Being in a band with two of your brothers (and then later, one brother), did you feel your relationship with your band members was superior to the relationships other bands have between members?
For me, it’s easier to be in a band with my brothers because I’ve known them all their lives and – since I’m the oldest – I tend to win the majority of the arguments! The fact is that being in a band is often similar to being in a family, so being in a band with your own family means the stupid little things that bug you are not a big deal. Small fights that might break up bands are just day-to-day living for me and my brothers.

You and Mark have always been full of ideas. Have you ever had ideas that didn’t go over so well?
Oh, lots, doesn’t everyone? Anyone who says all their ideas are great probably pisses champagne and shits gold!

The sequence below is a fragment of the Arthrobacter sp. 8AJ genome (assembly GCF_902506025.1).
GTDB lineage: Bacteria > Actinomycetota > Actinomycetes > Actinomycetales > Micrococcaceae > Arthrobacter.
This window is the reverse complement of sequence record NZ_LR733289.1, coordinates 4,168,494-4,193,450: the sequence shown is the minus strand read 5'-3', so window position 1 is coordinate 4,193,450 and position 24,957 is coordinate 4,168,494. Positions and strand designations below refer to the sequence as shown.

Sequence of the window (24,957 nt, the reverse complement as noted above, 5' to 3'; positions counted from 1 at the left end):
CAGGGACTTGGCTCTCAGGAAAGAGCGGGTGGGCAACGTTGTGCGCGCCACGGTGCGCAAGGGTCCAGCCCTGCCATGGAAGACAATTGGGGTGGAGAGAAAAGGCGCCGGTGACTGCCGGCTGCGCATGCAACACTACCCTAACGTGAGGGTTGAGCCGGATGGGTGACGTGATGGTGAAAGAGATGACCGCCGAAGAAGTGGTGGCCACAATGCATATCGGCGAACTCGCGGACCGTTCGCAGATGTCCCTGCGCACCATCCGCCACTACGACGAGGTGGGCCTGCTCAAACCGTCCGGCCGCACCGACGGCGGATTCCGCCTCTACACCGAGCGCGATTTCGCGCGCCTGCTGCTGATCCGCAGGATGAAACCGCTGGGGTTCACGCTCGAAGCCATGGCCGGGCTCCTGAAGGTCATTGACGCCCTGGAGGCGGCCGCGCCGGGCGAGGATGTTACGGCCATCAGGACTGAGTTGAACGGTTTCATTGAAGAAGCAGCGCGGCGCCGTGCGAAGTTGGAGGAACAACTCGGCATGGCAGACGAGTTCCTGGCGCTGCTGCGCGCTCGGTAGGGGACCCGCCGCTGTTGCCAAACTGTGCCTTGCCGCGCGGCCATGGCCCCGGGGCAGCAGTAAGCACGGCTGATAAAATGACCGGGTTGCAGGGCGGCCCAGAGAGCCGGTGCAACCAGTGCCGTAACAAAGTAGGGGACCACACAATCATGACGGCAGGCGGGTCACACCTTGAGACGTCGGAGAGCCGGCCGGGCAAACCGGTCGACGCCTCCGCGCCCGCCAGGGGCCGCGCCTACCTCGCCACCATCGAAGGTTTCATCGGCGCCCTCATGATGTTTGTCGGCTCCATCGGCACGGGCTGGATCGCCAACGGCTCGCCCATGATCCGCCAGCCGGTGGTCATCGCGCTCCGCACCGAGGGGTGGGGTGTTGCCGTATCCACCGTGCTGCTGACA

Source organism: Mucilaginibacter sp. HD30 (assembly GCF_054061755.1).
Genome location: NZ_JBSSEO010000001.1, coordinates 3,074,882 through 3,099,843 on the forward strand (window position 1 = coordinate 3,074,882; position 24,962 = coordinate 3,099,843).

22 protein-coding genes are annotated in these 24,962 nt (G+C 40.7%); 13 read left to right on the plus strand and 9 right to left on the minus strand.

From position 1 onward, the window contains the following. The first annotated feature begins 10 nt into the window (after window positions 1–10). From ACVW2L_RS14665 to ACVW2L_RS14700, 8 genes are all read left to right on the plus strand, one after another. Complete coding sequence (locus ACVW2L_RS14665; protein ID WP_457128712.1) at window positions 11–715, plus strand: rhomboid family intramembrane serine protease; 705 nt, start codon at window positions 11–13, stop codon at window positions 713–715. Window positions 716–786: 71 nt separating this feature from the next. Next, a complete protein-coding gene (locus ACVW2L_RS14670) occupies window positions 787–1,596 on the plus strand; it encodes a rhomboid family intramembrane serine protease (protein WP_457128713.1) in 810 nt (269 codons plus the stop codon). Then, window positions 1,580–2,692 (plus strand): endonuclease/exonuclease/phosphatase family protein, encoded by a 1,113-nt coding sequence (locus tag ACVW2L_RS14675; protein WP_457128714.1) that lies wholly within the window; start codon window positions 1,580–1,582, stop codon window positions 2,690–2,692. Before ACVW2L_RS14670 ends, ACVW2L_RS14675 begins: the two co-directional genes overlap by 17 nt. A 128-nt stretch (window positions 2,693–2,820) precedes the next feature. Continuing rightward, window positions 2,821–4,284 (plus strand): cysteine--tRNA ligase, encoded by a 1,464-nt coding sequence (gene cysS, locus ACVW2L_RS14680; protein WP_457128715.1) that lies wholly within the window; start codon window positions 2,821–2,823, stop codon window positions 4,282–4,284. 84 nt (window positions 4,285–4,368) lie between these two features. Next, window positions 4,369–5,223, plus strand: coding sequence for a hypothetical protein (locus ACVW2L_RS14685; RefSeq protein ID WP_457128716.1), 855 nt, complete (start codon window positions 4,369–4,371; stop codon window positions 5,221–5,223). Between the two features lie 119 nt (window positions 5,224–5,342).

Any stories of your first tour that we didn’t get to see in Another State of Mind?
[There are] so many great stories on that tour that didn’t make it into the film. We played at a club in Chicago called COD that we were told was owned and run by the mafia. We got in a huge fight with the security, and Mike Brinson – the roadie who is always changing his hair color – punched out the manager or owner. Cops were called, and somehow we managed to talk our way out of going to jail. The cops escorted us in the bus to the city limits and told us not to come back. Once they left we turned around, went over to Articles Of Faith’s house and partied all night.